The opioid crisis is one of the most controversial and prevalent issues in our society today. The problem is wide-ranging and many are left to wonder how the crisis is impacting healthcare.
Many years ago, before the opioid epidemic was in the spotlight, I remember one particular doctor I saw for my chronic health condition who seemed to have a large number of patients in there for pain.
The wait time to see this doctor was generally pretty long so you got to talking with other patients. And some of these patients talked non-stop. I often left that office with a general impression of many of them.
Many of these people were nervous, talked a lot of jibberish, and seemed to have a lot of unexpelled energy. They’d shake their leg as they sat in chairs, got up often and paced, and had mood changes.
There were also at least a couple of people who walked in without an appointment demanding a refill of their pain meds on the spot. These people would get quite agitated when their demands weren’t met immediately.
Many were told it was too early to refill their prescriptions. Some would make up stories that they’d lost their prescription or accidentally dropped them in the sink.
Clearly, some of these people had a problem.
In fact, some were exhibiting classic signs of opioid addiction.
- Seeming high, revved up, sedated, or overly energetic
- Prone to mood swings and hostility
- Forging, stealing, or selling prescriptions
- Taking more medication than prescribed
- Sleeping problems
- Requesting a refill too soon or losing prescriptions
- Going from doctor to doctor to get prescriptions
Abusing opioids can have profound effects on the body. A patient can experience nausea, constipation, and unrealistic euphoria. As their addiction becomes worse, they need more and more of the medication to reduce their pain levels.
In advanced cases, the patient may experience drowsiness, poor coordination, and confusion. At its worse, the patient’s breathing can slow or even stop, leading to death.
Things have changed on the opioid front, and today the good have to suffer for the bad.
There’s a heightened awareness of the opioid addiction issue and as such, many physicians have tightened their standards on prescribing opioid medications. In fact, some of the doctors I see today have signs with large, bold print stating that they will not under any circumstance prescribe those types of drugs.
She recently underwent a major oral surgery where many of her teeth had to be removed and the surgeon cut deep into the gumlines. Due to her fragile medical condition, the procedure was done at a major hospital and she was put under a general anesthetic.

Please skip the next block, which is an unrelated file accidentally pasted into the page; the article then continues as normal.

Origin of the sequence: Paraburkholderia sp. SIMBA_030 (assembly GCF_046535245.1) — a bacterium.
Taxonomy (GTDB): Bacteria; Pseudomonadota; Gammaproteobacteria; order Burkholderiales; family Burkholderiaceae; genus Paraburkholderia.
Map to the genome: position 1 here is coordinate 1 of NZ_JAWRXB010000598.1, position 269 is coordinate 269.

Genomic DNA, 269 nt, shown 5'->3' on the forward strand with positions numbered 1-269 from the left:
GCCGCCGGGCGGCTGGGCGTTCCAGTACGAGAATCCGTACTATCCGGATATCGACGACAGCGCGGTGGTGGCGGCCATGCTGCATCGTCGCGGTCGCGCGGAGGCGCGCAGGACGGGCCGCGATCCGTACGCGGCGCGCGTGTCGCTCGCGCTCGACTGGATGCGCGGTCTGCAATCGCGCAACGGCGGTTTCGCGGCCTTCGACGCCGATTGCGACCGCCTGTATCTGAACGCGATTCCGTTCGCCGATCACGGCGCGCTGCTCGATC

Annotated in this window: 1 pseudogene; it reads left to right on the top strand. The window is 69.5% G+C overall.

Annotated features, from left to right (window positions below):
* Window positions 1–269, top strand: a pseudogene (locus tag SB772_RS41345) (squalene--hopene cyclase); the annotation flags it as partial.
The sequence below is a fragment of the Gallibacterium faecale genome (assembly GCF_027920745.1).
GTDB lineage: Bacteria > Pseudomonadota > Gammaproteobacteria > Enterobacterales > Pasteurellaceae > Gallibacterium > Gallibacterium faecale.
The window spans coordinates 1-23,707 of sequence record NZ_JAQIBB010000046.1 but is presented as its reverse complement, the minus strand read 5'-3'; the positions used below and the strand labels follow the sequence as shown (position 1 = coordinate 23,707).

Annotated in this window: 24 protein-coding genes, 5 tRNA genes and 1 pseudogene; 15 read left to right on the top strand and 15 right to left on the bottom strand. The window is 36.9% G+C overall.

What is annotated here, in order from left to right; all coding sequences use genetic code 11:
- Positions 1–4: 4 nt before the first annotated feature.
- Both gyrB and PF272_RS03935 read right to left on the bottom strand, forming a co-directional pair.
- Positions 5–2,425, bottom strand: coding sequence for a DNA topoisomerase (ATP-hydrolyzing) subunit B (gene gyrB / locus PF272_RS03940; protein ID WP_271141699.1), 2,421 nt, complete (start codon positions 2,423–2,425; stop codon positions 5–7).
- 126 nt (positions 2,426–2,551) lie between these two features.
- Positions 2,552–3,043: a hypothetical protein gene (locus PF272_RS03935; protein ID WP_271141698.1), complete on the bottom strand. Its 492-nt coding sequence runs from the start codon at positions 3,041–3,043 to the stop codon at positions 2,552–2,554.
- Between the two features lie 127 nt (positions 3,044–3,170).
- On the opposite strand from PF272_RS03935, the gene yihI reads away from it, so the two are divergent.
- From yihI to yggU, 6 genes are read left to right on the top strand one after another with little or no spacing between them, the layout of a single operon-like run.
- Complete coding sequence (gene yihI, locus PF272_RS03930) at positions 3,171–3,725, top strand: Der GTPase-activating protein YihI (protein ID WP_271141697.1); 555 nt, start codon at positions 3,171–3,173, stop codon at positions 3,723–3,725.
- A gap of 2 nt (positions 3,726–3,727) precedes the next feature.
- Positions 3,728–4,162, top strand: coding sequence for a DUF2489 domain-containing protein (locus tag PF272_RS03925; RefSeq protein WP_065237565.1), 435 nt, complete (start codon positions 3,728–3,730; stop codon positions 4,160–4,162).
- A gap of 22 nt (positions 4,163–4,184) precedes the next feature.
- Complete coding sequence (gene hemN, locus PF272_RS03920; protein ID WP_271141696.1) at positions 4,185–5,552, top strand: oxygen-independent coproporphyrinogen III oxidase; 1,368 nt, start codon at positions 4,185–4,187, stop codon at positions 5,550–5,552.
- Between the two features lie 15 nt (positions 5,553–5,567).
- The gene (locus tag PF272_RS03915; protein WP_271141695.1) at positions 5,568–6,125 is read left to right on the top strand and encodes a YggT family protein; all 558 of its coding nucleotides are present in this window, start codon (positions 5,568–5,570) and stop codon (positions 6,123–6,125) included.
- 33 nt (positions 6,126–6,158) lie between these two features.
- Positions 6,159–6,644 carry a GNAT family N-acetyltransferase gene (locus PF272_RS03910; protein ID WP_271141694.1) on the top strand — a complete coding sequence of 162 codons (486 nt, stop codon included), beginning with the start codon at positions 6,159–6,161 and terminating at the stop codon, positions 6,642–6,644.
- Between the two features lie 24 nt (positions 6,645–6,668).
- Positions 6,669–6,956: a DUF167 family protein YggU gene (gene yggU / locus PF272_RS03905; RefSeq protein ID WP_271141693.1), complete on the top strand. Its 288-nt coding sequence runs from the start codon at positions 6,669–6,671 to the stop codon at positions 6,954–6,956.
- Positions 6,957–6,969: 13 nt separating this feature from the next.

During a meeting of the American Medical Association, the association’s president told the story of a patient with prostate and bone cancer who was shamed by his pharmacist as being a drug seeker. The patient went home and tried to kill himself after the encounter.
Some doctors hand opioids out more freely while others won’t consider it no matter what the circumstance.
A male family member of mine went to his physician with a couple of health complaints. One of them was new and recurring headaches. The pain level was only defined as a 4 out of 10.
My relative was merely concerned at the onset and frequency of the pain. But, on the first visit, the doctor prescribed an opioid medication. Even my relative thought it was overkill for the situation.
The gender divide — who is more likely to abuse opioids? Men or women?
According to the NIH, women are more likely to experience and/or report pain to their physicians. They’re also twice as likely to be prescribed an opioid medication. However, men are more likely to die from a prescription opioid overdose.
What’s the answer to preventing more opioid dependency?
A certain amount of responsibility lies with a provider. Patients should be given medication to manage pain for the short-term. But, when a patient continues to return to a physician’s office for refills, it’s time to address the problem.
At the same time, responsible patients who need pain management deserve to have a responsible practitioner who will address their needs.
Some of them are:
- Physical therapy
- Transcutaneous electrical nerve stimulation (TENS) (often used at chiropractors and units can be purchased for use at home)
- Movement and exercise
Movement, stretching, chiropractic care, and yoga have all helped me tremendously in dealing with chronic pain.
The government and communities are joining the fight against opioid addiction. Why won’t insurance companies?
The epidemic and its effects have become such a huge problem that many communities are expanding access to naloxone to reverse the effects of an opioid overdose.
The kit provides information about opioid risks, how to recognize an overdose, and how to provide care in case of an opioid overdose. It also offers strategies to communities, the health care community, and government at the local levels to help develop policies to prevent opioid overdoses and deaths.
You’d think that insurance companies could see that it would benefit their bottom line and patients in the long run. Maybe with time, we’ll see an improvement in this area.
If you or someone you love is suffering from an opioid addiction, the Substance Abuse and Mental Health Services Administration (SAMHSA) offers a free referral hotline. You can call 1–800–662-HELP (4357) for help.
Thanks for reading. If you enjoyed this article, you may like these as well: